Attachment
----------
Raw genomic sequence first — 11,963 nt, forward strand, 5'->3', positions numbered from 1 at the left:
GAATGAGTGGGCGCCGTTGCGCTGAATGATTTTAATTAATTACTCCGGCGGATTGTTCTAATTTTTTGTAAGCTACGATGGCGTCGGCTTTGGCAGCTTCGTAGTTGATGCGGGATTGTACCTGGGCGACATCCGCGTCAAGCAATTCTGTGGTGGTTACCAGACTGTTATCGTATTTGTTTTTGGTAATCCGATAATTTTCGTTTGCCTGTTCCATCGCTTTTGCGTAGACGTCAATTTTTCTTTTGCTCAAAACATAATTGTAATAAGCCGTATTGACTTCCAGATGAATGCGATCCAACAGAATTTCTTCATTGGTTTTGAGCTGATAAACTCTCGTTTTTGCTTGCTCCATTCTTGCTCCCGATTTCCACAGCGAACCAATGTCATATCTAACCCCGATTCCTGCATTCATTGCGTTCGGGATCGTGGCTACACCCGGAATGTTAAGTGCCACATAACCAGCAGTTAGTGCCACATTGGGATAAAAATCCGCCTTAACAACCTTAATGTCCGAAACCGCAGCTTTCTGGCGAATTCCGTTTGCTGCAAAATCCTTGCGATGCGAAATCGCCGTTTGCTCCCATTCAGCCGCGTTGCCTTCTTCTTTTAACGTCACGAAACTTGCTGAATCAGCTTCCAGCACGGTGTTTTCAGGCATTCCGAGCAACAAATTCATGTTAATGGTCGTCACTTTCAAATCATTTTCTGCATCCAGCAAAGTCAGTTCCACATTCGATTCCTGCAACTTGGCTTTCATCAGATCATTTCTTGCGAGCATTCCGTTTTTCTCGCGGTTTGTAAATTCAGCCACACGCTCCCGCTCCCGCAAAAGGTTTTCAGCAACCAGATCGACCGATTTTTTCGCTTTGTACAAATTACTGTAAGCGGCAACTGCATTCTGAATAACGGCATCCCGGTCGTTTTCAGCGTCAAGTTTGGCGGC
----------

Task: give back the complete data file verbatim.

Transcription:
Raw genomic sequence first — 11,963 nt, forward strand, 5'->3', positions numbered from 1 at the left:
GAATGAGTGGGCGCCGTTGCGCTGAATGATTTTAATTAATTACTCCGGCGGATTGTTCTAATTTTTTGTAAGCTACGATGGCGTCGGCTTTGGCAGCTTCGTAGTTGATGCGGGATTGTACCTGGGCGACATCCGCGTCAAGCAATTCTGTGGTGGTTACCAGACTGTTATCGTATTTGTTTTTGGTAATCCGATAATTTTCGTTTGCCTGTTCCATCGCTTTTGCGTAGACGTCAATTTTTCTTTTGCTCAAAACATAATTGTAATAAGCCGTATTGACTTCCAGATGAATGCGATCCAACAGAATTTCTTCATTGGTTTTGAGCTGATAAACTCTCGTTTTTGCTTGCTCCATTCTTGCTCCCGATTTCCACAGCGAACCAATGTCATATCTAACCCCGATTCCTGCATTCATTGCGTTCGGGATCGTGGCTACACCCGGAATGTTAAGTGCCACATAACCAGCAGTTAGTGCCACATTGGGATAAAAATCCGCCTTAACAACCTTAATGTCCGAAACCGCAGCTTTCTGGCGAATTCCGTTTGCTGCAAAATCCTTGCGATGCGAAATCGCCGTTTGCTCCCATTCAGCCGCGTTGCCTTCTTCTTTTAACGTCACGAAACTTGCTGAATCAGCTTCCAGCACGGTGTTTTCAGGCATTCCGAGCAACAAATTCATGTTAATGGTCGTCACTTTCAAATCATTTTCTGCATCCAGCAAAGTCAGTTCCACATTCGATTCCTGCAACTTGGCTTTCATCAGATCATTTCTTGCGAGCATTCCGTTTTTCTCGCGGTTTGTAAATTCAGCCACACGCTCCCGCTCCCGCAAAAGGTTTTCAGCAACCAGATCGACCGATTTTTTCGCTTTGTACAAATTACTGTAAGCGGCAACTGCATTCTGAATAACGGCATCCCGGTCGTTTTCAGCGTCAAGTTTGGCGGC